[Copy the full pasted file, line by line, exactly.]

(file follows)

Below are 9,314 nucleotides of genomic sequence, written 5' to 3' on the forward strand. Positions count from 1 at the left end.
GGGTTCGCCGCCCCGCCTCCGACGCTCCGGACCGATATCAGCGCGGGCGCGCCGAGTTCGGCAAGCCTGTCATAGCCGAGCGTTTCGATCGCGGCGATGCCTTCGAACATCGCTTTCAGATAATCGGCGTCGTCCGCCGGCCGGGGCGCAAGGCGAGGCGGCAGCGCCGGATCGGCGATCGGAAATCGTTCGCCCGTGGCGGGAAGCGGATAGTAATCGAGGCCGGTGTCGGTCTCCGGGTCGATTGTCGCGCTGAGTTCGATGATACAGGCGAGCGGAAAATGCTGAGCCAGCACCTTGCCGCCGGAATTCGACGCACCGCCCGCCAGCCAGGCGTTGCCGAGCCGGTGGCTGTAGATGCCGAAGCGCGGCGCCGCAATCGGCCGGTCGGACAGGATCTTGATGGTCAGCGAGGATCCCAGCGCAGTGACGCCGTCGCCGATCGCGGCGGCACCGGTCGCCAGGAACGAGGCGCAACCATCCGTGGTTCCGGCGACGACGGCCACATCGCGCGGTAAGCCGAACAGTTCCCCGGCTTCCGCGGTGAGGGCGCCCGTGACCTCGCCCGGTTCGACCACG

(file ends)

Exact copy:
Below are 9,314 nucleotides of genomic sequence, written 5' to 3' on the forward strand. Positions count from 1 at the left end.
GGGTTCGCCGCCCCGCCTCCGACGCTCCGGACCGATATCAGCGCGGGCGCGCCGAGTTCGGCAAGCCTGTCATAGCCGAGCGTTTCGATCGCGGCGATGCCTTCGAACATCGCTTTCAGATAATCGGCGTCGTCCGCCGGCCGGGGCGCAAGGCGAGGCGGCAGCGCCGGATCGGCGATCGGAAATCGTTCGCCCGTGGCGGGAAGCGGATAGTAATCGAGGCCGGTGTCGGTCTCCGGGTCGATTGTCGCGCTGAGTTCGATGATACAGGCGAGCGGAAAATGCTGAGCCAGCACCTTGCCGCCGGAATTCGACGCACCGCCCGCCAGCCAGGCGTTGCCGAGCCGGTGGCTGTAGATGCCGAAGCGCGGCGCCGCAATCGGCCGGTCGGACAGGATCTTGATGGTCAGCGAGGATCCCAGCGCAGTGACGCCGTCGCCGATCGCGGCGGCACCGGTCGCCAGGAACGAGGCGCAACCATCCGTGGTTCCGGCGACGACGGCCACATCGCGCGGTAAGCCGAACAGTTCCCCGGCTTCCGCGGTGAGGGCGCCCGTGACCTCGCCCGGTTCGACCACG